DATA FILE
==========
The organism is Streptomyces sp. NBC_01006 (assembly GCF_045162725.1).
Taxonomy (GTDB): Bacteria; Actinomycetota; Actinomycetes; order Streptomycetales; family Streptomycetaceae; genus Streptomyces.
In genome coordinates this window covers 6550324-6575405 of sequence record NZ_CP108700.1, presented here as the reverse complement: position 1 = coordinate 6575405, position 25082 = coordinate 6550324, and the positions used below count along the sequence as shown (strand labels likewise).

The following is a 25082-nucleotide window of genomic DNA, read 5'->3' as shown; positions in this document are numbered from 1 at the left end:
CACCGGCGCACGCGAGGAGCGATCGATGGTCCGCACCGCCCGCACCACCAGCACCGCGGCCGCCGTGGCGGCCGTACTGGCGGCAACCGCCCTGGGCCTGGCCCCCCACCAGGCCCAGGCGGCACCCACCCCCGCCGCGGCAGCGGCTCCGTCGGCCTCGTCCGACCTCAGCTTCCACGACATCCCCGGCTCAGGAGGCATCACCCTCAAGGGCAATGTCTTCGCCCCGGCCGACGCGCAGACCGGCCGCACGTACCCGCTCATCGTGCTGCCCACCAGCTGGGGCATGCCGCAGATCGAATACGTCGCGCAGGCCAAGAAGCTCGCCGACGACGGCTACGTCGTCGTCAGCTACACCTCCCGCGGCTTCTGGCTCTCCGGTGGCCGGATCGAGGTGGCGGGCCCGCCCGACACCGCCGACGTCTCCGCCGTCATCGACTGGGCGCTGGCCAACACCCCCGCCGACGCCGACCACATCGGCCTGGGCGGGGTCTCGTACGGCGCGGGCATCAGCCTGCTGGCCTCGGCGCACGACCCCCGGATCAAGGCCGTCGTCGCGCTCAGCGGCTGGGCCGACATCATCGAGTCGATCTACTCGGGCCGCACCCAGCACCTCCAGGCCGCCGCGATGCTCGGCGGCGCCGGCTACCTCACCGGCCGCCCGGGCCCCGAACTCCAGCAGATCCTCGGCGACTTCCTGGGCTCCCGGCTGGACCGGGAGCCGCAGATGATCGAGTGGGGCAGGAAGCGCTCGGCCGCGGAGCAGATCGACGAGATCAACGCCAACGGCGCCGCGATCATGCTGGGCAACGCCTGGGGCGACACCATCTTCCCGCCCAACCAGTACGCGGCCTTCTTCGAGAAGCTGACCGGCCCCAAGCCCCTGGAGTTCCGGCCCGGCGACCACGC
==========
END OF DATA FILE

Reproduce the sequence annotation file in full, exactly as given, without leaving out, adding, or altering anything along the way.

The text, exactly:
The organism is Streptomyces sp. NBC_01006 (assembly GCF_045162725.1).
Taxonomy (GTDB): Bacteria; Actinomycetota; Actinomycetes; order Streptomycetales; family Streptomycetaceae; genus Streptomyces.
In genome coordinates this window covers 6550324-6575405 of sequence record NZ_CP108700.1, presented here as the reverse complement: position 1 = coordinate 6575405, position 25082 = coordinate 6550324, and the positions used below count along the sequence as shown (strand labels likewise).

The following is a 25082-nucleotide window of genomic DNA, read 5'->3' as shown; positions in this document are numbered from 1 at the left end:
CACCGGCGCACGCGAGGAGCGATCGATGGTCCGCACCGCCCGCACCACCAGCACCGCGGCCGCCGTGGCGGCCGTACTGGCGGCAACCGCCCTGGGCCTGGCCCCCCACCAGGCCCAGGCGGCACCCACCCCCGCCGCGGCAGCGGCTCCGTCGGCCTCGTCCGACCTCAGCTTCCACGACATCCCCGGCTCAGGAGGCATCACCCTCAAGGGCAATGTCTTCGCCCCGGCCGACGCGCAGACCGGCCGCACGTACCCGCTCATCGTGCTGCCCACCAGCTGGGGCATGCCGCAGATCGAATACGTCGCGCAGGCCAAGAAGCTCGCCGACGACGGCTACGTCGTCGTCAGCTACACCTCCCGCGGCTTCTGGCTCTCCGGTGGCCGGATCGAGGTGGCGGGCCCGCCCGACACCGCCGACGTCTCCGCCGTCATCGACTGGGCGCTGGCCAACACCCCCGCCGACGCCGACCACATCGGCCTGGGCGGGGTCTCGTACGGCGCGGGCATCAGCCTGCTGGCCTCGGCGCACGACCCCCGGATCAAGGCCGTCGTCGCGCTCAGCGGCTGGGCCGACATCATCGAGTCGATCTACTCGGGCCGCACCCAGCACCTCCAGGCCGCCGCGATGCTCGGCGGCGCCGGCTACCTCACCGGCCGCCCGGGCCCCGAACTCCAGCAGATCCTCGGCGACTTCCTGGGCTCCCGGCTGGACCGGGAGCCGCAGATGATCGAGTGGGGCAGGAAGCGCTCGGCCGCGGAGCAGATCGACGAGATCAACGCCAACGGCGCCGCGATCATGCTGGGCAACGCCTGGGGCGACACCATCTTCCCGCCCAACCAGTACGCGGCCTTCTTCGAGAAGCTGACCGGCCCCAAGCCCCTGGAGTTCCGGCCCGGCGACCACGC